Tommy Hilfiger Buys Hirst at Phillips de Pury $71 Million Sale

"Untitled" (2006) by Cy Twombly. Courtesy: Phillips de Pury via Bloomberg

Cy Twombly’s untitled acrylic-on-canvas featuring three rows of dripping red loops sold for $9 million at Phillips de Pury & Co. in New York last night, the late artist’s second-highest price at auction.

The standing-room-only sale of postwar and contemporary art totaled $71.3 million, with the priciest pieces, including the Twombly, going to telephone bidders. Among those in the room were Los Angeles billionaire collector Eli Broad, Oleg Baibakov, a former MMC Norilsk Nickel executive, fashion designer Tommy Hilfiger, and Michael Dell’s money manager, Glenn Fuhrman.

Hilfiger acquired Damien Hirst’s “Disintegration -- The Crown of Life” (2006) for $1.4 million. The butterfly canvas resembles an arched stained-glass window from a Gothic cathedral.

“They had good material,” said Chicago-based collector Stefan Edlis. “It’s the first of the sales and people haven’t spent their money.”

Phillips, which is owned by the Russian retailer Mercury Group, kicked off a week of contemporary-art auctions. Last night’s event was estimated to tally between $66.2 million and $97.4 million. Only seven lots failed to sell.

Richard Prince’s sultry, red-hued painting “Runaway Nurse” (2006) fetched $6.8 million, near its high estimate of $7 million.

Art dealer David Nahmad bought a 9-foot sculpture by Alexander Calder titled “Trepied” (1972) for $5.7 million, splitting the presale estimate of $5 million to $7 million.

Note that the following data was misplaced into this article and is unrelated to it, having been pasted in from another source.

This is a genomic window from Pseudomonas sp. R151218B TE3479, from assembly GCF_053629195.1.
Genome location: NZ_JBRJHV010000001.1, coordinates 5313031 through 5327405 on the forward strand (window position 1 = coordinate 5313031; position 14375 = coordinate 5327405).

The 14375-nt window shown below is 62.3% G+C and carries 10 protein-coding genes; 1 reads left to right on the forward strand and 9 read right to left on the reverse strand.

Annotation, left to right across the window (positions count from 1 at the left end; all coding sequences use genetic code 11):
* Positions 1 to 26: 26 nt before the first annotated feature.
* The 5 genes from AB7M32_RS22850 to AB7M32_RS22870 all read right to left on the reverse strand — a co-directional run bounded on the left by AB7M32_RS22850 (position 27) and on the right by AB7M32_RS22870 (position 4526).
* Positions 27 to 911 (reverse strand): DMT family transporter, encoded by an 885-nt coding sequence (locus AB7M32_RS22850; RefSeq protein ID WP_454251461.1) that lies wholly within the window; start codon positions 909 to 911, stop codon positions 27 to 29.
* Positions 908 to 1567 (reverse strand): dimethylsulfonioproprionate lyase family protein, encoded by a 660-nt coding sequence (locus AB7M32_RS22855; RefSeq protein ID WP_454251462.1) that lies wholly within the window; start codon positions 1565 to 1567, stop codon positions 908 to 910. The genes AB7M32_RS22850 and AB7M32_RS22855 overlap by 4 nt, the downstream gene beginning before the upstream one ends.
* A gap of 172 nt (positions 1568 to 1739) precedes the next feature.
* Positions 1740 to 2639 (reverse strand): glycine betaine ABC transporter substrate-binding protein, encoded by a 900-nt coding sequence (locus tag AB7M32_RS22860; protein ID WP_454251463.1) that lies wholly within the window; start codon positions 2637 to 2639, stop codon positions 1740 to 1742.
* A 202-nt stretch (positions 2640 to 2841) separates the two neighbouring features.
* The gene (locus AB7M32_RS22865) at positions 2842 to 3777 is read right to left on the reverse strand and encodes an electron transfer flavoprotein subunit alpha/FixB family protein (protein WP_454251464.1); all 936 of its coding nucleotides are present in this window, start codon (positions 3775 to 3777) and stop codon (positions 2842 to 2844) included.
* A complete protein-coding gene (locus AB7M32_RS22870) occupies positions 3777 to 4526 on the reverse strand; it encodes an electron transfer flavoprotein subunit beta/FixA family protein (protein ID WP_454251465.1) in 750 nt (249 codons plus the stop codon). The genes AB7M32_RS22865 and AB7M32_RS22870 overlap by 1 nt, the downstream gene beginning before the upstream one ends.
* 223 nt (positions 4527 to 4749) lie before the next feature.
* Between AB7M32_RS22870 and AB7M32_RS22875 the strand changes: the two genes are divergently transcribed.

Emerging Artists

The auction room saw some excitement at the end of the sale when several hands shot up to bid for emerging artists Jacob Kassay and Sterling Ruby.

Another high point was the charity section benefiting the Solomon R. Guggenheim Foundation. Its 22 lots -- with one unsold -- tallied $2.7 million, surpassing the high estimate of $2.2 million. The results include buyers’ premium; the estimates do not.

Painted in the autumn of 2006 in Twombly’s hometown of Lexington, Virginia, the red-loops painting was one of 18 works guaranteed by third parties.

“Guarantees are the equivalent of steroids -- it’s a performance-enhancing product,” said Todd Levin, director of Levin Art Group. “The job of the guarantee is to help auctions perform better.”

Third-party guarantees have “become an industry standard,” said Michael McGinnis, Phillips’s worldwide director of contemporary art. “It adds a layer of sophistication.”

Christie’s International will hold its postwar and contemporary art auction tonight.

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